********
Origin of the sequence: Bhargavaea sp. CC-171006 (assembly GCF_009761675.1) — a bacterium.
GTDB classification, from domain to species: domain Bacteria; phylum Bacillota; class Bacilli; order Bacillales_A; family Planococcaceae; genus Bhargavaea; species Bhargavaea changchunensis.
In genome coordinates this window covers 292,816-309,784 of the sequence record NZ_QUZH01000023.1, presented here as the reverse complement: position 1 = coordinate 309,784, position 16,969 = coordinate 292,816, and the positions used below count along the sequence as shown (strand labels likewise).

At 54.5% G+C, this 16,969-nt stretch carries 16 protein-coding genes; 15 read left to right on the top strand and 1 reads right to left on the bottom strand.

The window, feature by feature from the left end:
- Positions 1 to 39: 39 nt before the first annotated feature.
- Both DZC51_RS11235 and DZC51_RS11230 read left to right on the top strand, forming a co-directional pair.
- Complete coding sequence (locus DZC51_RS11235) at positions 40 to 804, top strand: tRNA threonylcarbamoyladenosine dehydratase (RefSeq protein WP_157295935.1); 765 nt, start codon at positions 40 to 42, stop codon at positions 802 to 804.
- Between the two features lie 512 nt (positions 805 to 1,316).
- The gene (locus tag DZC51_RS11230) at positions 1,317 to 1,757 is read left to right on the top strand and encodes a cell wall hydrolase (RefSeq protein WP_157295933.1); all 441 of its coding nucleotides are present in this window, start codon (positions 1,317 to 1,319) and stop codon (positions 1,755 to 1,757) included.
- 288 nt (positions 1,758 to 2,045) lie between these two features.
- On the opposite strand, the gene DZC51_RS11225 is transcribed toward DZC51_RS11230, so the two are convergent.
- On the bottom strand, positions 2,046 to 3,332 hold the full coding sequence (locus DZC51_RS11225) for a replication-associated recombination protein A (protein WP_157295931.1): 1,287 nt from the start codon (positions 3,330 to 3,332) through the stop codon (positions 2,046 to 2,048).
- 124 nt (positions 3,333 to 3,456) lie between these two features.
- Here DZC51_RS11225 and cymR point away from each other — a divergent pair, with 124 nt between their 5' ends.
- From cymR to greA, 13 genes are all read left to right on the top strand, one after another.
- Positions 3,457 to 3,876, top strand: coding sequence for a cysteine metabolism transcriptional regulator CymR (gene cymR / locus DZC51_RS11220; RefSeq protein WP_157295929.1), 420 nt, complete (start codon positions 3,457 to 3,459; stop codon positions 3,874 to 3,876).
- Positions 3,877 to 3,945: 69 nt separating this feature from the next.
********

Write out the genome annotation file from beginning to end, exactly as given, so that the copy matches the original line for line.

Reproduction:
Origin of the sequence: Bhargavaea sp. CC-171006 (assembly GCF_009761675.1) — a bacterium.
GTDB classification, from domain to species: domain Bacteria; phylum Bacillota; class Bacilli; order Bacillales_A; family Planococcaceae; genus Bhargavaea; species Bhargavaea changchunensis.
In genome coordinates this window covers 292,816-309,784 of the sequence record NZ_QUZH01000023.1, presented here as the reverse complement: position 1 = coordinate 309,784, position 16,969 = coordinate 292,816, and the positions used below count along the sequence as shown (strand labels likewise).

At 54.5% G+C, this 16,969-nt stretch carries 16 protein-coding genes; 15 read left to right on the top strand and 1 reads right to left on the bottom strand.

The window, feature by feature from the left end:
- Positions 1 to 39: 39 nt before the first annotated feature.
- Both DZC51_RS11235 and DZC51_RS11230 read left to right on the top strand, forming a co-directional pair.
- Complete coding sequence (locus DZC51_RS11235) at positions 40 to 804, top strand: tRNA threonylcarbamoyladenosine dehydratase (RefSeq protein WP_157295935.1); 765 nt, start codon at positions 40 to 42, stop codon at positions 802 to 804.
- Between the two features lie 512 nt (positions 805 to 1,316).
- The gene (locus tag DZC51_RS11230) at positions 1,317 to 1,757 is read left to right on the top strand and encodes a cell wall hydrolase (RefSeq protein WP_157295933.1); all 441 of its coding nucleotides are present in this window, start codon (positions 1,317 to 1,319) and stop codon (positions 1,755 to 1,757) included.
- 288 nt (positions 1,758 to 2,045) lie between these two features.
- On the opposite strand, the gene DZC51_RS11225 is transcribed toward DZC51_RS11230, so the two are convergent.
- On the bottom strand, positions 2,046 to 3,332 hold the full coding sequence (locus DZC51_RS11225) for a replication-associated recombination protein A (protein WP_157295931.1): 1,287 nt from the start codon (positions 3,330 to 3,332) through the stop codon (positions 2,046 to 2,048).
- 124 nt (positions 3,333 to 3,456) lie between these two features.
- Here DZC51_RS11225 and cymR point away from each other — a divergent pair, with 124 nt between their 5' ends.
- From cymR to greA, 13 genes are all read left to right on the top strand, one after another.
- Positions 3,457 to 3,876, top strand: coding sequence for a cysteine metabolism transcriptional regulator CymR (gene cymR / locus DZC51_RS11220; RefSeq protein WP_157295929.1), 420 nt, complete (start codon positions 3,457 to 3,459; stop codon positions 3,874 to 3,876).
- Positions 3,877 to 3,945: 69 nt separating this feature from the next.